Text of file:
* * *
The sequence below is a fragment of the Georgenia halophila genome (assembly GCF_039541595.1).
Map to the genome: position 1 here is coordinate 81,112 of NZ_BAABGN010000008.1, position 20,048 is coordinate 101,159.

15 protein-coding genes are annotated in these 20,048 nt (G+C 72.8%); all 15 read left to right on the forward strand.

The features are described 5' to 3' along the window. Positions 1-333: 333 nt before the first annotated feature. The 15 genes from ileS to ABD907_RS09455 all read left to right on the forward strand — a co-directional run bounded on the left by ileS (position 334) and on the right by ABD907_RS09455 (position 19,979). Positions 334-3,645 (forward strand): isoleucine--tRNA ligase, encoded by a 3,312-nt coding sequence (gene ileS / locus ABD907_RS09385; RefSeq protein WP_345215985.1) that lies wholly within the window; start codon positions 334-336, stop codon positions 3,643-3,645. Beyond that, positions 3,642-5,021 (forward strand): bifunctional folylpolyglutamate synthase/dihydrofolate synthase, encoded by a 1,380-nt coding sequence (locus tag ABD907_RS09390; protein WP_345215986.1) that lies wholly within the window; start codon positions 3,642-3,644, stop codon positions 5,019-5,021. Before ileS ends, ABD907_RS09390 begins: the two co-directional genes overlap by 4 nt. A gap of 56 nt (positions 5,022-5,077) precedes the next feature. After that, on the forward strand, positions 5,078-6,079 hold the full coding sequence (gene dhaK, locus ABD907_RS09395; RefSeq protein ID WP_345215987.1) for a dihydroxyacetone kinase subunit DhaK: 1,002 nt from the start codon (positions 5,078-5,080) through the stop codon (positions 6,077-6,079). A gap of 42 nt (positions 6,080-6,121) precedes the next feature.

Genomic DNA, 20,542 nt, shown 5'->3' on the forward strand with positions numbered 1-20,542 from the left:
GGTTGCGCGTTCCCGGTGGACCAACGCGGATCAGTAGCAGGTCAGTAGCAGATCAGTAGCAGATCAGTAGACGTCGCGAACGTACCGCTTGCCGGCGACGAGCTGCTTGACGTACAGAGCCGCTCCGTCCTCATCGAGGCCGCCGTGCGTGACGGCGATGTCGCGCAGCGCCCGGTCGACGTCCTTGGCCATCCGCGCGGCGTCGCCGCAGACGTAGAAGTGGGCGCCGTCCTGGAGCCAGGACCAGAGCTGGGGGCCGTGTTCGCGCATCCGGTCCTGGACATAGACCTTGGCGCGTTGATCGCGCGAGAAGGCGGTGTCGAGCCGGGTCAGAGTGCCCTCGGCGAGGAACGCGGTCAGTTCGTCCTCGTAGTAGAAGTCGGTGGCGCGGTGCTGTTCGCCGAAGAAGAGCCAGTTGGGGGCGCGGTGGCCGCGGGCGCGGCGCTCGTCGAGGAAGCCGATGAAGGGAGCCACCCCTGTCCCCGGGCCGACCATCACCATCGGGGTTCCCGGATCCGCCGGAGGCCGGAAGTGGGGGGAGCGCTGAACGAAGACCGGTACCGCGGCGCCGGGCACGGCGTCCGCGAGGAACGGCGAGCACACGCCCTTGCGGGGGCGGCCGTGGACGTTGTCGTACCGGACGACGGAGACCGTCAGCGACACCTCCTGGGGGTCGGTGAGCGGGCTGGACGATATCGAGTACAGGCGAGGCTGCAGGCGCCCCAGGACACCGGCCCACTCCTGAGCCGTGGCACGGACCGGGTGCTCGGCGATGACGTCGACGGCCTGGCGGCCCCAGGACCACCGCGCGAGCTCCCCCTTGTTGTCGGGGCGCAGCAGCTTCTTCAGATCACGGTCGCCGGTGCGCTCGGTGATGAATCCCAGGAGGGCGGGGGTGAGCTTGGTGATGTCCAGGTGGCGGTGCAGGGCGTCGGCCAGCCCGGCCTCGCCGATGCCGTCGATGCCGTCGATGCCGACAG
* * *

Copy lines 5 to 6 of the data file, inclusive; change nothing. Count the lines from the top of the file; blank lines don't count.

Genomic DNA, 20,542 nt, shown 5'->3' on the forward strand with positions numbered 1-20,542 from the left:
GGTTGCGCGTTCCCGGTGGACCAACGCGGATCAGTAGCAGGTCAGTAGCAGATCAGTAGCAGATCAGTAGACGTCGCGAACGTACCGCTTGCCGGCGACGAGCTGCTTGACGTACAGAGCCGCTCCGTCCTCATCGAGGCCGCCGTGCGTGACGGCGATGTCGCGCAGCGCCCGGTCGACGTCCTTGGCCATCCGCGCGGCGTCGCCGCAGACGTAGAAGTGGGCGCCGTCCTGGAGCCAGGACCAGAGCTGGGGGCCGTGTTCGCGCATCCGGTCCTGGACATAGACCTTGGCGCGTTGATCGCGCGAGAAGGCGGTGTCGAGCCGGGTCAGAGTGCCCTCGGCGAGGAACGCGGTCAGTTCGTCCTCGTAGTAGAAGTCGGTGGCGCGGTGCTGTTCGCCGAAGAAGAGCCAGTTGGGGGCGCGGTGGCCGCGGGCGCGGCGCTCGTCGAGGAAGCCGATGAAGGGAGCCACCCCTGTCCCCGGGCCGACCATCACCATCGGGGTTCCCGGATCCGCCGGAGGCCGGAAGTGGGGGGAGCGCTGAACGAAGACCGGTACCGCGGCGCCGGGCACGGCGTCCGCGAGGAACGGCGAGCACACGCCCTTGCGGGGGCGGCCGTGGACGTTGTCGTACCGGACGACGGAGACCGTCAGCGACACCTCCTGGGGGTCGGTGAGCGGGCTGGACGATATCGAGTACAGGCGAGGCTGCAGGCGCCCCAGGACACCGGCCCACTCCTGAGCCGTGGCACGGACCGGGTGCTCGGCGATGACGTCGACGGCCTGGCGGCCCCAGGACCACCGCGCGAGCTCCCCCTTGTTGTCGGGGCGCAGCAGCTTCTTCAGATCACGGTCGCCGGTGCGCTCGGTGATGAATCCCAGGAGGGCGGGGGTGAGCTTGGTGATGTCCAGGTGGCGGTGCAGGGCGTCGGCCAGCCCGGCCTCGCCGATGCCGTCGATGCCGTCGATGCCGACAG